He was a songwriter’s songwriter. His songs created more than a narrative, they created a feeling and became instantly recognizable. Tom Petty himself said, “I don’t know what they’re about, but I know what was happening when I wrote them.”
The day Tom Petty was rushed to a Los Angeles hospital following a cardiac arrest, was also a day many in the music world went out of their way to pledge allegiance to Petty. There were tributes from artists, actors and regular fans who couldn’t help but share their grief.
Tom Petty and the Heartbreakers were not my favorite band. But they were always there. There was never a time in my life when their songs weren’t on the radio, or that they weren’t making music.
So why would anyone less than a superfan spend time writing a tribute? Interesting question. Here’s the thing. This guy achieved stardom, he sold millions of records, but he also took on record companies, and got invited into a superband with resumes the likes of which we will never see again. A man welcome in the company of Bob Dylan, George Harrison, Roy Orbison and Jeff Lynne, and who would seemingly just have willingly sat down beside you.
A guy that told his record company he wouldn’t accept his album being “superstar priced” at a dollar more than other artists’ releases.
A guy that was so taken with the what-might-of-been of his first band Mudcrutch, that he got them together forty years after they broke up to make two albums together.
A guy that was trying to make his producer laugh by making up “Free Fallin’” and then trusting him enough to release it as a single.
A guy that as a teenager went down to see Elvis shoot scenes in a movie, and watched The Beatles play on the Ed Sullivan Show, and decided, he’d had enough of school and would make it as a musician.
A guy that more than ten years into a celebrated career gladly backed up Bob Dylan in a seemingly never ending tour.
A guy that got his own satellite radio channel, and would play and interview artists that influenced him.
And a guy that articulated truth in his songs, wasn’t afraid to be himself, and inject that into his songs.
In the hours before his death, this non-superfan decided to do a little research. How many other artists had covered a Tom Petty song? (It’s not the same after the artist dies. When they’re living, it means you just want to do it.) So I looked on YouTube. Here’s a partial list:
Foo Fighters, Pearl Jam, Wilco, Johnny Cash, George Strait, Keith Urban, Marty Stuart, Taylor Swift, Ke$ha, Frank Turner, Jason Isbell, Imagine Dragons, John Mayer, Stereophonics, The Gaslight Anthem, Taking Back Sunday, The Lumineers, Daughtry, Sugarland, Everclear, Bright Eyes.
I ran out of time to look further, but oh my God. Everyone from hard rock, to country to emo. And then it hit me. He was a songwriter for all of them. Find an emo band, play them “Even the Losers” or “Listen to Her Heart,” and see what they do. Southern Rock and Country have a lot in common. The songs were about real people, and real emotion, and didn’t talk down to Southerners. The title track to Southern Accents, would bring down the house at many concerts. Petty not only acknowledged his distinctive delivery, but also got the joke. Petty helped Cash make an album, and regretted ever having sung “I Won’t Back Down,” after hearing how Cash did it. Dave Grohl nearly became the drummer for the Heartbreakers, and guested with them on Saturday Night Live. Look up “Honey Bee.” Petty likely never played with someone who hit that hard. Newer artists were probably a lot like me. Tom Petty and the Heartbreakers were just always around.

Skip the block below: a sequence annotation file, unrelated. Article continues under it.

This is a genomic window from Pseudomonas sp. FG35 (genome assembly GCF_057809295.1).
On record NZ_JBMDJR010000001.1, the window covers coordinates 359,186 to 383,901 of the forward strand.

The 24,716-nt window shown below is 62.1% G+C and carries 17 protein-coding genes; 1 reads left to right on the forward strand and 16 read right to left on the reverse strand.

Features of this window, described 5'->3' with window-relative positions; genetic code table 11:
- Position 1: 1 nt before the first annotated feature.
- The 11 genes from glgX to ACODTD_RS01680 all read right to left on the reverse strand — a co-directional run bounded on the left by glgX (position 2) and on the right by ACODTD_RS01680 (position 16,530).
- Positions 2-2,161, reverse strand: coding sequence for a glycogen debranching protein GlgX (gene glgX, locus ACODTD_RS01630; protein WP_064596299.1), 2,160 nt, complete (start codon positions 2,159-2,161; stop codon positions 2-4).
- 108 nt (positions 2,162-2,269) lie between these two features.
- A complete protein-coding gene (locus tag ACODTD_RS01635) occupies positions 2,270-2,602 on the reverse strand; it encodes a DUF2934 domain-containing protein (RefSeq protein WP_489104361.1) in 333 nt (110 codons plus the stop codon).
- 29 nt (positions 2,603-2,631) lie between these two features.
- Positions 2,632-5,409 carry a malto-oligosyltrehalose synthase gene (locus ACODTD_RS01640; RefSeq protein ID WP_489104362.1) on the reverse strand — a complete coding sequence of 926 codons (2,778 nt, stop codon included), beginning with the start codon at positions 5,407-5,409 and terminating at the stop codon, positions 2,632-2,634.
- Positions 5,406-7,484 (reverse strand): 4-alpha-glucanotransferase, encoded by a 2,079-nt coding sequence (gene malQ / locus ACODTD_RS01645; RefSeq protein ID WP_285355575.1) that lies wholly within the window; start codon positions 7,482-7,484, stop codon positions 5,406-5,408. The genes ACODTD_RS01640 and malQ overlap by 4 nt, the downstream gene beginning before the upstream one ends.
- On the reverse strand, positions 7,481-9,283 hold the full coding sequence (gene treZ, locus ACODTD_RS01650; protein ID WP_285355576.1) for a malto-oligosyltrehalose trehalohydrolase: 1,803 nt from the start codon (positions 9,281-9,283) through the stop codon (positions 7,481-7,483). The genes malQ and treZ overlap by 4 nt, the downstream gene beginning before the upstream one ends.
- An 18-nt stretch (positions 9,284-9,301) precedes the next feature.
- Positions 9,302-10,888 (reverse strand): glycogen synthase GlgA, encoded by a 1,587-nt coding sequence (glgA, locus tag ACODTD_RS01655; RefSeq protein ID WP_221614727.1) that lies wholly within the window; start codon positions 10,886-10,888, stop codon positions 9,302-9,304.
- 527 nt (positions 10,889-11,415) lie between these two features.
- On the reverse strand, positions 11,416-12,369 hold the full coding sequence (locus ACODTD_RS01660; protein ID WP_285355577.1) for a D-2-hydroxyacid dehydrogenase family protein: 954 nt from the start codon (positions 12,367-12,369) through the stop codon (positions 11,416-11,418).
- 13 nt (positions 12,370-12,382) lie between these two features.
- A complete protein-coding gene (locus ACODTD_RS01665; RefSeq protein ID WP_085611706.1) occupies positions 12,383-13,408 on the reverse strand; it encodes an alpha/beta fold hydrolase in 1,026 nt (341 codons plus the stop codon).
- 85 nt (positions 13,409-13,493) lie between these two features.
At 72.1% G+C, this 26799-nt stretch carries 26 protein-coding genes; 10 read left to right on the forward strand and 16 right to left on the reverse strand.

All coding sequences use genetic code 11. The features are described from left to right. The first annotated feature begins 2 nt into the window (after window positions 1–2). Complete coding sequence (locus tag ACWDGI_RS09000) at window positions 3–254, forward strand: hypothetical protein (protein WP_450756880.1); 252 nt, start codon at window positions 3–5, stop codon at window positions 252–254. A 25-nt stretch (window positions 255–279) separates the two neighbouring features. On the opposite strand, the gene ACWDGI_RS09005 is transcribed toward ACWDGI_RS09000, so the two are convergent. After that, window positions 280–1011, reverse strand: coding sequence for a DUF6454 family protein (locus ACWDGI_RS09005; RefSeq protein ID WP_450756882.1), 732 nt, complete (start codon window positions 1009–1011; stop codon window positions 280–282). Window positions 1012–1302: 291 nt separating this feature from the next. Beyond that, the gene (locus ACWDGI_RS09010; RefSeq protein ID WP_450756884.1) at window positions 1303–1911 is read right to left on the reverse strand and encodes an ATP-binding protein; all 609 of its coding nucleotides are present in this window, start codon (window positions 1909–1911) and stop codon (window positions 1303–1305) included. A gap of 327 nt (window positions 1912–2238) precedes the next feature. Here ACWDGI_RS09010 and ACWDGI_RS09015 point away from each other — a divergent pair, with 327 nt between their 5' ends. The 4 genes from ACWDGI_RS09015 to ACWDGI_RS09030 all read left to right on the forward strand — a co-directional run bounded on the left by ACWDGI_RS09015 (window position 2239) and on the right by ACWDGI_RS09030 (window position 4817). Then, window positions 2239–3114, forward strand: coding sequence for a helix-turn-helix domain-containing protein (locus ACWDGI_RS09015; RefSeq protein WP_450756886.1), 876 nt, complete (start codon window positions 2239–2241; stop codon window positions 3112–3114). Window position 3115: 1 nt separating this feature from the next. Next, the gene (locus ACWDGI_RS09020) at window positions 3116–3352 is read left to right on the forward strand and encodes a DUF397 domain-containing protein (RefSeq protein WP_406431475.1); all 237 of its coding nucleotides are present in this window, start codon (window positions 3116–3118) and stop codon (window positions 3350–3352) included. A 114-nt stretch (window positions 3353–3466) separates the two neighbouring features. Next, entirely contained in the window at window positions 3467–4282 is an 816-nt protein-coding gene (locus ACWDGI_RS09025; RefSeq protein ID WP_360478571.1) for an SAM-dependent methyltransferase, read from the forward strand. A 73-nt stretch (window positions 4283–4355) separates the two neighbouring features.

Something else you will notice on these cover versions, the people playing them love it. Watch Bright Eyes and the Felice Brothers play “Walls.”
As one of the Heartbreakers told Petty’s biographer, Tom had a way of suggesting you drop out of college to come play in his band and he made it sound like a great idea.
He was a Floridian. His music publishing company was called “Gone Gator,” but he was remembered in Gainesville the Saturday after his death as a sellout crowd at the University of Florida football game sang “I Won’t Back Down.”
If you’re looking for more, the biography Petty by Warren Zanes is a worthy read.
I heard my eight-year-old daughter singing “American Girl,” to herself last month. She’d learned it from Frank Turner’s cover version. A Tennessee girl singing in a British accent, the classic song that a guy from Florida wrote. Tom Petty may be gone, but he’s always here.
If you’re looking for more, the biography Petty by Warren Zanes is a worthy read. Peter Bogdonovich put together a four hour film on his life, as well. As of this writing it is available on Netflix.